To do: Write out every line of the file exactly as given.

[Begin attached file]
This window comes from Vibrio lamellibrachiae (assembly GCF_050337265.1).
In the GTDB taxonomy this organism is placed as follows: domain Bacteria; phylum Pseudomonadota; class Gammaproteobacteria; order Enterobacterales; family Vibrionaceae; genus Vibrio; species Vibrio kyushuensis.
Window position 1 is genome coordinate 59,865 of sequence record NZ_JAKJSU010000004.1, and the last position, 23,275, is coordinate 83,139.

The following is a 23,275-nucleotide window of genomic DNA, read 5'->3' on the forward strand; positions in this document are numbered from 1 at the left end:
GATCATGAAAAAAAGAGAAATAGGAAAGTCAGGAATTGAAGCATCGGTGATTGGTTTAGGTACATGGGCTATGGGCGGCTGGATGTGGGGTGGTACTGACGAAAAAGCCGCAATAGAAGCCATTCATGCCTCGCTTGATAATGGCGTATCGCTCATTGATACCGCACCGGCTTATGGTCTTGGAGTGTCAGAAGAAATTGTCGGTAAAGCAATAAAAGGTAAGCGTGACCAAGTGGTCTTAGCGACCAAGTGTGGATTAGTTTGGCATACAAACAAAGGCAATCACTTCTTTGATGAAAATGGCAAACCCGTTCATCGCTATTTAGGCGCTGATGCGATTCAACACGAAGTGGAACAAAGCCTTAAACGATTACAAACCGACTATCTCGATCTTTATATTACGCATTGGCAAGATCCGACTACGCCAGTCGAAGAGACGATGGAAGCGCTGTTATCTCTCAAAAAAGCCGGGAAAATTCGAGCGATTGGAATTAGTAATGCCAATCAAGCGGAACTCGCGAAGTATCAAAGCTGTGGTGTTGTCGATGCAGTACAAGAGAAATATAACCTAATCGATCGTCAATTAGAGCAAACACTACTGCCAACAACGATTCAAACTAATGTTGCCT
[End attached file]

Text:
This window comes from Vibrio lamellibrachiae (assembly GCF_050337265.1).
In the GTDB taxonomy this organism is placed as follows: domain Bacteria; phylum Pseudomonadota; class Gammaproteobacteria; order Enterobacterales; family Vibrionaceae; genus Vibrio; species Vibrio kyushuensis.
Window position 1 is genome coordinate 59,865 of sequence record NZ_JAKJSU010000004.1, and the last position, 23,275, is coordinate 83,139.

The following is a 23,275-nucleotide window of genomic DNA, read 5'->3' on the forward strand; positions in this document are numbered from 1 at the left end:
GATCATGAAAAAAAGAGAAATAGGAAAGTCAGGAATTGAAGCATCGGTGATTGGTTTAGGTACATGGGCTATGGGCGGCTGGATGTGGGGTGGTACTGACGAAAAAGCCGCAATAGAAGCCATTCATGCCTCGCTTGATAATGGCGTATCGCTCATTGATACCGCACCGGCTTATGGTCTTGGAGTGTCAGAAGAAATTGTCGGTAAAGCAATAAAAGGTAAGCGTGACCAAGTGGTCTTAGCGACCAAGTGTGGATTAGTTTGGCATACAAACAAAGGCAATCACTTCTTTGATGAAAATGGCAAACCCGTTCATCGCTATTTAGGCGCTGATGCGATTCAACACGAAGTGGAACAAAGCCTTAAACGATTACAAACCGACTATCTCGATCTTTATATTACGCATTGGCAAGATCCGACTACGCCAGTCGAAGAGACGATGGAAGCGCTGTTATCTCTCAAAAAAGCCGGGAAAATTCGAGCGATTGGAATTAGTAATGCCAATCAAGCGGAACTCGCGAAGTATCAAAGCTGTGGTGTTGTCGATGCAGTACAAGAGAAATATAACCTAATCGATCGTCAATTAGAGCAAACACTACTGCCAACAACGATTCAAACTAATGTTGCCT